Although extensive studies have shown that regulatory T cells can down-regulate immune responses to self-antigens and alloantigens systemically, whether these regulatory cells can also inhibit immune responses and prevent tissue damage locally remains unknown. Because cellular infiltrates have been observed in nonrejected grafts as well as in tissues protected from autoimmune destruction,26,53-57 we hypothesized that DN regulatory T cells might be able to migrate to skin allografts and execute their function locally. To test this novel hypothesis, (2C × dm2)F1 mice were given DLI from Ld-mismatched (B6 × BALB/c)F1 mice and a transplant of both a (B6 × BALB/c)F1 and a syngeneic skin graft 1 week later. At 21 and 120 days after transplantation, both grafts were harvested and stained with hematoxylin and eosin. As shown in Figure 2A, a dense mononuclear cell infiltration in accepted Ld-mismatched (B6 × BALB/c)F1 skin grafts was found at 21 days after transplantation (middle panel). The number of graft-infiltrating cells, although markedly reduced at 120 days (lower panel), was still significantly higher than the number in the syngeneic skin grafts (upper panel).

Fig. 2.

DN T cells infiltrate donor-specific skin allografts and form the dominant subset of graft-infiltrating T cells.

(A) A group of (2C × dm2)F1 mice were given DLI followed by transplantation of both (B6 × Balb/c)F1allogeneic and (B6 × dm2)F1 syngeneic skin grafts. At 21 days (top and middle panels) and 120 days (bottom panel) after transplantation, the accepted skin grafts were harvested and stained with hematoxylin and eosin. In each instance, an overview picture of the skin-graft site is shown in the left panel (× 50) and a close-up view of the deep dermis is shown in the right (× 400). The top panel shows a syngeneic graft at 21 days after transplantation. The epidermis and dermis are normal, and dermal appendages are present (left). In the deep dermis, there is no cellular infiltrate and blood vessels and collagen fibers are normal. The middle panel shows an allograft at 21 days after transplantation. The epidermis shows acanthosis, hyperkeratosis, and focal keratotic plugging. The dermis is edematous and there is a heavy cellular infiltrate in the middle and deep dermis (left). The infiltrate in the deep dermis is predominantly lymphocytic (right). The bottom panel shows an allograft at 120 days after transplantation. The skin structure is normal, except in the deep dermis, where there is a mild cellular infiltrate and fibrosis (left). The deep dermis shows an increase in collagen fibers and is less vascular than normal skin. The infiltrate cells are much less numerous than what was observed at 21 days and are predominantly lymphocytes. (B) Graft-infiltrating cells were collected from the accepted (B6 × BALB/c)F1 skin grafts 7, 14, 58, and 110 days after transplantation. The cells were analyzed by flow cytometry for CD11b+, NK1.1+, γδ-TCR+, CD8+, CD4+, and 1B2+DN T cells. Shown are representative proportions of positive graft-infiltrating cells from at least 3 mice. NT indicates not tested. (C) Graft-infiltrating cells were collected from the DLI-treated (B6 × BALB/c)F1 skin grafts of (2C × dm2)F1 mice 1 week after transplantation. The cells were analyzed by flow cytometry for expression of 1B2, CD4, and CD8. The histogram is gated on the 1B2+ T-cell population.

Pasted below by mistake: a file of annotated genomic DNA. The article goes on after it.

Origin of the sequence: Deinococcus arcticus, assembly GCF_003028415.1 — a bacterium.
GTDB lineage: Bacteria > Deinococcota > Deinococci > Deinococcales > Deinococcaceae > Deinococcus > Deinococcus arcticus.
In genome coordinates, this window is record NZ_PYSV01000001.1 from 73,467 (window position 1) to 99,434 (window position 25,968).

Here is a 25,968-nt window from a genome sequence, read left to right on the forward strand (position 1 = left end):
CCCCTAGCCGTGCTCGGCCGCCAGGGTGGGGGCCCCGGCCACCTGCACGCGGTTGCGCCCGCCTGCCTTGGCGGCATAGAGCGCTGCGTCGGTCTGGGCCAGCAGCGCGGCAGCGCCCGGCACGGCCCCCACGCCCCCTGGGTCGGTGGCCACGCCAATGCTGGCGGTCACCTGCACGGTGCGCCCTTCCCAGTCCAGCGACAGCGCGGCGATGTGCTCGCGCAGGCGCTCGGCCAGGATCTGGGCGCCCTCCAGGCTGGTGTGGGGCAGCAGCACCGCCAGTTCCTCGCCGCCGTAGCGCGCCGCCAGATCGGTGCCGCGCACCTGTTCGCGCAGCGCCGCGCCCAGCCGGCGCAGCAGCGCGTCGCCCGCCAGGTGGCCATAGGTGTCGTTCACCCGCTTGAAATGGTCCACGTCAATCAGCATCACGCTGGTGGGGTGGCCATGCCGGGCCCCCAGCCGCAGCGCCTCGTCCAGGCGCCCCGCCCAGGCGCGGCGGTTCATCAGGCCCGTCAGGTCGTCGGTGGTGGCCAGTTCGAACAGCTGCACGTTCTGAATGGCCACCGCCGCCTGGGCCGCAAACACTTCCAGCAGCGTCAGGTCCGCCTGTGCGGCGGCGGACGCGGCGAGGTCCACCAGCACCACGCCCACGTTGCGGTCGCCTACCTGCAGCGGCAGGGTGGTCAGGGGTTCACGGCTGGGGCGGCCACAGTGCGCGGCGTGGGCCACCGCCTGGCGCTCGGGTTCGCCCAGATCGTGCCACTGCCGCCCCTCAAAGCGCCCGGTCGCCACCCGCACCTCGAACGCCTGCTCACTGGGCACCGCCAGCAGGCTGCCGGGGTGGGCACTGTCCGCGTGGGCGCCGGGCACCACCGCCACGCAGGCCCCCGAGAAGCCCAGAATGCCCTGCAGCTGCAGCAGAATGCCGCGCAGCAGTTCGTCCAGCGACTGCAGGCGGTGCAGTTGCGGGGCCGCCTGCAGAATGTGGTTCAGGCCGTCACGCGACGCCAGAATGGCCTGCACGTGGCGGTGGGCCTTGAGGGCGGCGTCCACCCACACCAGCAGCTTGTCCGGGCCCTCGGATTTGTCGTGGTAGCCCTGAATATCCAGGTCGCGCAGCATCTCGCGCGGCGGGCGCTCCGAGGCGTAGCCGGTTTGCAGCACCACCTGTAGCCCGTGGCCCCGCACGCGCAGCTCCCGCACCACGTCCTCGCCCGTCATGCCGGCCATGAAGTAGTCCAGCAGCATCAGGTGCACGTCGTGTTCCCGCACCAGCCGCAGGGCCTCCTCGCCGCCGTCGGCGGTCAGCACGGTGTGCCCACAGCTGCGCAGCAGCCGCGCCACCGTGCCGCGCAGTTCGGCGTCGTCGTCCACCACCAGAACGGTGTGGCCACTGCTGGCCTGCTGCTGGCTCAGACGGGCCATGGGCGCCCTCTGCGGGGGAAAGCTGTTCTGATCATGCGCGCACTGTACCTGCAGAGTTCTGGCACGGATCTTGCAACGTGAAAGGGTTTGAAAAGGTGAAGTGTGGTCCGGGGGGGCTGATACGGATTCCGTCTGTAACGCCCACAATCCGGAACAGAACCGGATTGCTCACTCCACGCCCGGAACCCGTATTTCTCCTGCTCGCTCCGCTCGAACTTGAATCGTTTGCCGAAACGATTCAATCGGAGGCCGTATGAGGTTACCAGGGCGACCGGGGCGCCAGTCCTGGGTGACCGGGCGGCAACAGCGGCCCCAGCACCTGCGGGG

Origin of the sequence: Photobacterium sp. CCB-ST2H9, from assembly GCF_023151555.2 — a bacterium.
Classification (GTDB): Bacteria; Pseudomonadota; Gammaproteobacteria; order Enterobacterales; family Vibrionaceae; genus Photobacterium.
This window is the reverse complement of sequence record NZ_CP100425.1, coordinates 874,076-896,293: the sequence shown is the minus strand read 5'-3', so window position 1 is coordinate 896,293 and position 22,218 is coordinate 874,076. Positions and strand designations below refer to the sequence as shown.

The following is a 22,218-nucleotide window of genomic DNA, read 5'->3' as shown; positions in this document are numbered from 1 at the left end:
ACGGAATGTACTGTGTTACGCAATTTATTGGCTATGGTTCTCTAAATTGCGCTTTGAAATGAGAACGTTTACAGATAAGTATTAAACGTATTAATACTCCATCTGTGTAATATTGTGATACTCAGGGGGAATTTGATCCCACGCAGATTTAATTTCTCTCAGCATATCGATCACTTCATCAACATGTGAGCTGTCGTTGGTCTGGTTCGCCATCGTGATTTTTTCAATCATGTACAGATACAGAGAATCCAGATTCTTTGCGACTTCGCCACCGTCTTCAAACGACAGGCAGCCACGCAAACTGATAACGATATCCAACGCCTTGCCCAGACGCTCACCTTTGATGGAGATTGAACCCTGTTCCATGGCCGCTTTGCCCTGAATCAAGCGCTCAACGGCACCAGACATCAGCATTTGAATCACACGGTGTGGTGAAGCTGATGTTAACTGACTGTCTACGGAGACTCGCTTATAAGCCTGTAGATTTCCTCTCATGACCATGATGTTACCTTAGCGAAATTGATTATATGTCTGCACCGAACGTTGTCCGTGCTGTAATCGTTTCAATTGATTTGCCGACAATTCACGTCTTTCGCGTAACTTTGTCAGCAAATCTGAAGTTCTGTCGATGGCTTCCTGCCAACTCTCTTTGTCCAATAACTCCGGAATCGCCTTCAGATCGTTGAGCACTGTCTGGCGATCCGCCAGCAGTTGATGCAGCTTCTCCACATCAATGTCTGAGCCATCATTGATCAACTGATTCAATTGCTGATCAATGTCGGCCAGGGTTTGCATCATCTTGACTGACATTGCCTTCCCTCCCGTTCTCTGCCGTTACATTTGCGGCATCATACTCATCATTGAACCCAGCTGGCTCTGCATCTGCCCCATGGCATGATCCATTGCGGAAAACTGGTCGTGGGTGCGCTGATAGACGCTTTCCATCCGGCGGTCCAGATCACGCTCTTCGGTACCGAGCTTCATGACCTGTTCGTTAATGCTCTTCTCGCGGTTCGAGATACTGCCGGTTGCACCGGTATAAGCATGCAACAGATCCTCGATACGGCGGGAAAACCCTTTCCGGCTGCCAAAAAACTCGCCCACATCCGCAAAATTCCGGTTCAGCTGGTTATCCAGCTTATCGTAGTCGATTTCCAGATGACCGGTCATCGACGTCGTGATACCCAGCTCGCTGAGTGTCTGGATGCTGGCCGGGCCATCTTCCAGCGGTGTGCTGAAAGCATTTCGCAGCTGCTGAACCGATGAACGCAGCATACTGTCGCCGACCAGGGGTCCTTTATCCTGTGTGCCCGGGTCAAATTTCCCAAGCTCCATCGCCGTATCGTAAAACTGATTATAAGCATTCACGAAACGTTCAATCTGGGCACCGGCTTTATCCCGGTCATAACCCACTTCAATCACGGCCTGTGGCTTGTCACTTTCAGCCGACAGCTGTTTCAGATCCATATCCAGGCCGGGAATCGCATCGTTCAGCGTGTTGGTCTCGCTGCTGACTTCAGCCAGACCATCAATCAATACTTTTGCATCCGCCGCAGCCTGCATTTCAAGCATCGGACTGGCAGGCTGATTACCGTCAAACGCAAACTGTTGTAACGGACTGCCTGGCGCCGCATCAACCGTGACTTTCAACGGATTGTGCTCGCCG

Fig. 2.

DN T cells infiltrate donor-specific skin allografts and form the dominant subset of graft-infiltrating T cells.

(A) A group of (2C × dm2)F1 mice were given DLI followed by transplantation of both (B6 × Balb/c)F1allogeneic and (B6 × dm2)F1 syngeneic skin grafts. At 21 days (top and middle panels) and 120 days (bottom panel) after transplantation, the accepted skin grafts were harvested and stained with hematoxylin and eosin. In each instance, an overview picture of the skin-graft site is shown in the left panel (× 50) and a close-up view of the deep dermis is shown in the right (× 400). The top panel shows a syngeneic graft at 21 days after transplantation. The epidermis and dermis are normal, and dermal appendages are present (left). In the deep dermis, there is no cellular infiltrate and blood vessels and collagen fibers are normal. The middle panel shows an allograft at 21 days after transplantation. The epidermis shows acanthosis, hyperkeratosis, and focal keratotic plugging. The dermis is edematous and there is a heavy cellular infiltrate in the middle and deep dermis (left). The infiltrate in the deep dermis is predominantly lymphocytic (right). The bottom panel shows an allograft at 120 days after transplantation. The skin structure is normal, except in the deep dermis, where there is a mild cellular infiltrate and fibrosis (left). The deep dermis shows an increase in collagen fibers and is less vascular than normal skin. The infiltrate cells are much less numerous than what was observed at 21 days and are predominantly lymphocytes. (B) Graft-infiltrating cells were collected from the accepted (B6 × BALB/c)F1 skin grafts 7, 14, 58, and 110 days after transplantation. The cells were analyzed by flow cytometry for CD11b+, NK1.1+, γδ-TCR+, CD8+, CD4+, and 1B2+DN T cells. Shown are representative proportions of positive graft-infiltrating cells from at least 3 mice. NT indicates not tested. (C) Graft-infiltrating cells were collected from the DLI-treated (B6 × BALB/c)F1 skin grafts of (2C × dm2)F1 mice 1 week after transplantation. The cells were analyzed by flow cytometry for expression of 1B2, CD4, and CD8. The histogram is gated on the 1B2+ T-cell population.